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Lipscomb County Historical Markers

Source: Lipscomb County

(Since many Ochiltree County and Lipscomb County families are related,
Ochiltree County Historical Markers also included in this list.)

12 Records:
1 Courthouse
10 Historical Markers
1 Museum

Booker - Booker
Follett - Follett
Follett United Methodist Church & Church Bell - Follett
Higgins - Higgins
Jones & Plummer Trail, Route of - Booker
Libscomb County - Higgins
Lipscomb County Courthouse - Lipscomb
Lipscomb County Courthouse - Lipscomb
Lipscomb, Texas - Lipscomb
Northeast Corner of Texas - Follett
Rogers, Will - Higgins
Wolf Creek Heritage Muuseum - Lipscomb


Marker Number: 451
Marker Title: Booker
Year Marker Erected: 1969
Marker Location: Juction of SH 23 & SH 16, Booker
Marker Size: 18" x 28"
Marker Text: Platted 1917 by Thomas C. Spearman, Santa Fe Railway official. Named for railroad locating engineer, B. F. Booker. Town of La Kemp, Oklahoma (6 miles north) moved here 1919. First train arrived July 4, 1919, official birthdate of Booker. Economy based on farming, cattle and (since 1956) oil and gas production. (1969)


Marker Number: 1935
Marker Title: Follett
Year Marker Erected: 1967
Marker Location: on E. Ivanhoe (SH 15), across from Methodist Church, Follett
Marker Size: 18" x 28"
Repairs Completed: badly faded; repaint
Marker Text: A gateway to Texas Panhandle's "Golden Spread". Founded as "Ivanhoe", on a site across state line, in Oklahoma. Town moved twice to locate on a railroad. Situated here in 1917, and renamed for Horace Follett, railroad surveyor. Economy based on wheat, cattle, grain sorghums and (since 1950's) oil and gas production. (1967)

Follett United Methodist Church & Church Bell

Marker Number: 1936
Marker Title: Follett United Methodist Church and Church Bell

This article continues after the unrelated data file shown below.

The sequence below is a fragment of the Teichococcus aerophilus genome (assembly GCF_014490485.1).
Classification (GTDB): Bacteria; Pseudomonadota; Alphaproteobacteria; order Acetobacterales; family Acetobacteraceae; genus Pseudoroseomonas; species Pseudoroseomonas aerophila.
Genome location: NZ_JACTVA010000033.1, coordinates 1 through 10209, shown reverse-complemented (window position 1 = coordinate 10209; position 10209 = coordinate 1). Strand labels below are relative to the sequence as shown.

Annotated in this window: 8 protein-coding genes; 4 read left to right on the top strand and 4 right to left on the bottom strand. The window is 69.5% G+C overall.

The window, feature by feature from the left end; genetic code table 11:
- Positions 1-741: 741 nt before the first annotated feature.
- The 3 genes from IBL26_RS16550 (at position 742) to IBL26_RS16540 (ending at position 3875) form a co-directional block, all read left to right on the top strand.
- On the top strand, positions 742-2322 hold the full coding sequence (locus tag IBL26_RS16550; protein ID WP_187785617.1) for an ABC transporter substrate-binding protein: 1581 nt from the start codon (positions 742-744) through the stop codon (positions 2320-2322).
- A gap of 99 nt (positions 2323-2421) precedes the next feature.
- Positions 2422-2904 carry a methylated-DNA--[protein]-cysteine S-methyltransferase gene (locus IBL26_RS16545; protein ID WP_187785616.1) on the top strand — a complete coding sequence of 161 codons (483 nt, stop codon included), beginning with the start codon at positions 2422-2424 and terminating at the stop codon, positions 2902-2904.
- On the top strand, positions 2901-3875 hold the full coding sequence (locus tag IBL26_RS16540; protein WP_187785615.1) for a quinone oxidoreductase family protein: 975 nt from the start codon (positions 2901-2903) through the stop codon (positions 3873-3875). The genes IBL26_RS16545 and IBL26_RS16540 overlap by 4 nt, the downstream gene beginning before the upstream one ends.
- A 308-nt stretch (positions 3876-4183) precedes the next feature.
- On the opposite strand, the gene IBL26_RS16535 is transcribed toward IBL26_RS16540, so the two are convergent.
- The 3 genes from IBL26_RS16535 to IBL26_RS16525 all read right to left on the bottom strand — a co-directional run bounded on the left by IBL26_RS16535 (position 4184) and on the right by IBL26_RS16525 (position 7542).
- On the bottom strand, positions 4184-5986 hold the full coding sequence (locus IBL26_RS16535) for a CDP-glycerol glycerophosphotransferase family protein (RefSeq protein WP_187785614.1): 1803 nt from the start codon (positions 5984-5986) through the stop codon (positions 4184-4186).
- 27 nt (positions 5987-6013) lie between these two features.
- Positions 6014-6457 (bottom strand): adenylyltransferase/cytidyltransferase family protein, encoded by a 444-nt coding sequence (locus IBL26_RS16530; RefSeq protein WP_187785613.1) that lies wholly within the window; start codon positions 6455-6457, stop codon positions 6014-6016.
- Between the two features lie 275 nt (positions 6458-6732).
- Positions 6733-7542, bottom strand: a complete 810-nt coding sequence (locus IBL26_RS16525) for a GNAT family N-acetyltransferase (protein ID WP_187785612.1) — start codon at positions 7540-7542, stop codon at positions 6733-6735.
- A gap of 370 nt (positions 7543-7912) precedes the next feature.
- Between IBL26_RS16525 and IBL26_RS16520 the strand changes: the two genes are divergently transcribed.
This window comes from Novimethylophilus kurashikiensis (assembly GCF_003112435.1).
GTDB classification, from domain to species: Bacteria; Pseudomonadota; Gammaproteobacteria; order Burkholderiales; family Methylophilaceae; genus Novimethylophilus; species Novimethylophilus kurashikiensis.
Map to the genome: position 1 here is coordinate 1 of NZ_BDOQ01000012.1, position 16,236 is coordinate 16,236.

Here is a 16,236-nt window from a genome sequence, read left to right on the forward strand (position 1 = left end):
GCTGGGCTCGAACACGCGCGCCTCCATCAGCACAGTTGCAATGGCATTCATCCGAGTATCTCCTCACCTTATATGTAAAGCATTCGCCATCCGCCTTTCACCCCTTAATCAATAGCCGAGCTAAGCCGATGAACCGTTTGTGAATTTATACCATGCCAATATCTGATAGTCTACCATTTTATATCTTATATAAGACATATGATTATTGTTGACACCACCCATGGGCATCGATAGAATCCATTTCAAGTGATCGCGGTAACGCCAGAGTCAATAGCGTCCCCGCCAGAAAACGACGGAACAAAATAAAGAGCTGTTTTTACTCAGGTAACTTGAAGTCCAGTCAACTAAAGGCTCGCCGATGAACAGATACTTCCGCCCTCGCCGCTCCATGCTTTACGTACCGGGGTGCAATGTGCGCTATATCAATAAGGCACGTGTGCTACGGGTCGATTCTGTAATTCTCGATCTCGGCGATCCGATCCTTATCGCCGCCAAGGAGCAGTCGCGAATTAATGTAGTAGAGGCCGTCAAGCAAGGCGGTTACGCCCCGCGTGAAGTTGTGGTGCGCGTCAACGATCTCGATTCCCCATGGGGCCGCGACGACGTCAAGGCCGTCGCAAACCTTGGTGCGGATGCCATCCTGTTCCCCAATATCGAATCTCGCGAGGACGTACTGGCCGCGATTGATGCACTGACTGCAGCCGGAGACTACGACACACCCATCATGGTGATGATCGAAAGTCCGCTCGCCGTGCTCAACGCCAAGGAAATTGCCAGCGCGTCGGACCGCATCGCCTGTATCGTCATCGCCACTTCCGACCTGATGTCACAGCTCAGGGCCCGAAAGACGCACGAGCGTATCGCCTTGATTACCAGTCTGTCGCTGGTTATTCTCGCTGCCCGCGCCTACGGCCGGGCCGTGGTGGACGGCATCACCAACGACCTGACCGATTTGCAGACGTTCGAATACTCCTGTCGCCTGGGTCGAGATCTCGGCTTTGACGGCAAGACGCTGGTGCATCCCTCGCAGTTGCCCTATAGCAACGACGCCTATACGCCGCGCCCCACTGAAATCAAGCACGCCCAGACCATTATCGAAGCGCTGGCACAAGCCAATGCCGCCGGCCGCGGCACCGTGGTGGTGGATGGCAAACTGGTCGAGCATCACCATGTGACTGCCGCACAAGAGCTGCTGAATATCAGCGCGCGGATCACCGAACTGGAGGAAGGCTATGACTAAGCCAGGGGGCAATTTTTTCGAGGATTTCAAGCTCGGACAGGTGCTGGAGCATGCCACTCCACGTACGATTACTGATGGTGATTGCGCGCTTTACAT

Year Marker Erected: 1977
Marker Location: E. Ivanhoe Street, Follett
Marker Size: 18" x 28"
Repairs Completed: repair -if able to mask brick structure
Marker Text: The Rev. Grant. L. Hayes, first Methodist circuit rider in this area, founded the Ivanhoe, Oklahoma, church 3 miles to the north in 1902; the Stillwater Church, 6 miles east, in Texas in 1904. After Follett originated on the Santa Fe Railroad in 1917, the two congregations merged here. The Old Ivanhoe church bell, cast in Ohio in 1907, was relocated at the Follett building site in 1919, installed in first church tower in 1924, and brought as a link from the historic past to the modern church (built 1961) in 1976. (1977)


Marker Number: 2474
Marker Title: Higgins
Year Marker Erected: 1967
Marker Location: US 60 on west side of town in park, Higgins
Marker Size: 18" x 28"
Repairs Completed: faded; repaint
Marker Text: Town platted, post office opened and first train arrived, 1887. Named for G. H. Higgins, wealthy railroad stockholder. Early cattle shipping point. Devastating tornado struck April 9, 1947. An estimated 45 were killed, 140 injured. Ranching, farming, and oil are chief area industries. Oil drilling was begun in 1957. (1967)

Jones & Plummer Trail, Route of

Marker Number: 4368
Marker Title: Route of Jones & Plummer Trail
Year Marker Erected: 1968
Marker Location: intersection of SH 15 and SH 23, Booker
Marker Size: 18" x 28"
Repairs Completed: weathered; refinish
Marker Text: Established about 1874, when used by the freighting firm of Ed Jones and Joe Plummer to haul tons of buffalo hides from their general store in Lipscomb County to Dodge City, Kansas. Also, in its early days, this trail carried crucial supplies to Generals Nelson Miles and Philip Sheridan during their famous 1874 Indian campaign. Materials for building Fort Elliott, at Mobeetie, also came over the trail. The fort then became southern terminus for the route; Dodge City, northern. In its later years (until 1885), it became a cattle trail. (1968)